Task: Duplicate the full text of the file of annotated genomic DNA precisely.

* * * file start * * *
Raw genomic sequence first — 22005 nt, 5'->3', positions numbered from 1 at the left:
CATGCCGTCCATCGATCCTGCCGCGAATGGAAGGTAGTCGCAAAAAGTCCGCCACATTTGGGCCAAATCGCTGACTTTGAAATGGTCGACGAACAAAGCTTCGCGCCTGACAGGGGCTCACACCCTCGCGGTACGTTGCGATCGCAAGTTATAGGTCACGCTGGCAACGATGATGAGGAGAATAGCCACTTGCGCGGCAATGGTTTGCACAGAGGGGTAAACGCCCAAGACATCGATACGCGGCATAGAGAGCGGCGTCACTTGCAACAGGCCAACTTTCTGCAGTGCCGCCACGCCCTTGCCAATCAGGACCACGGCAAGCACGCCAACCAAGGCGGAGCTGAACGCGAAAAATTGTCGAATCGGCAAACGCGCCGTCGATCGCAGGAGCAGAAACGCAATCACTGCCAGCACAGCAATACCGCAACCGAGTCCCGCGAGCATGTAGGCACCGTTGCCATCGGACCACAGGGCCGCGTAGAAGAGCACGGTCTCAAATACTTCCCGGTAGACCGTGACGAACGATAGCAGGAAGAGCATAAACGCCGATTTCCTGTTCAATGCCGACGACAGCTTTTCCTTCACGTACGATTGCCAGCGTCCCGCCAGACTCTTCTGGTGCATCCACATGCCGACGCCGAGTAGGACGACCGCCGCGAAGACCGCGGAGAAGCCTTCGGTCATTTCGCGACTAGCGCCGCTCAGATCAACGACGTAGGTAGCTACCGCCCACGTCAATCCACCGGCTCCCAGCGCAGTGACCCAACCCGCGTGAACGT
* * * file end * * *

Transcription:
Raw genomic sequence first — 22005 nt, 5'->3', positions numbered from 1 at the left:
CATGCCGTCCATCGATCCTGCCGCGAATGGAAGGTAGTCGCAAAAAGTCCGCCACATTTGGGCCAAATCGCTGACTTTGAAATGGTCGACGAACAAAGCTTCGCGCCTGACAGGGGCTCACACCCTCGCGGTACGTTGCGATCGCAAGTTATAGGTCACGCTGGCAACGATGATGAGGAGAATAGCCACTTGCGCGGCAATGGTTTGCACAGAGGGGTAAACGCCCAAGACATCGATACGCGGCATAGAGAGCGGCGTCACTTGCAACAGGCCAACTTTCTGCAGTGCCGCCACGCCCTTGCCAATCAGGACCACGGCAAGCACGCCAACCAAGGCGGAGCTGAACGCGAAAAATTGTCGAATCGGCAAACGCGCCGTCGATCGCAGGAGCAGAAACGCAATCACTGCCAGCACAGCAATACCGCAACCGAGTCCCGCGAGCATGTAGGCACCGTTGCCATCGGACCACAGGGCCGCGTAGAAGAGCACGGTCTCAAATACTTCCCGGTAGACCGTGACGAACGATAGCAGGAAGAGCATAAACGCCGATTTCCTGTTCAATGCCGACGACAGCTTTTCCTTCACGTACGATTGCCAGCGTCCCGCCAGACTCTTCTGGTGCATCCACATGCCGACGCCGAGTAGGACGACCGCCGCGAAGACCGCGGAGAAGCCTTCGGTCATTTCGCGACTAGCGCCGCTCAGATCAACGACGTAGGTAGCTACCGCCCACGTCAATCCACCGGCTCCCAGCGCAGTGACCCAACCCGCGTGAACGT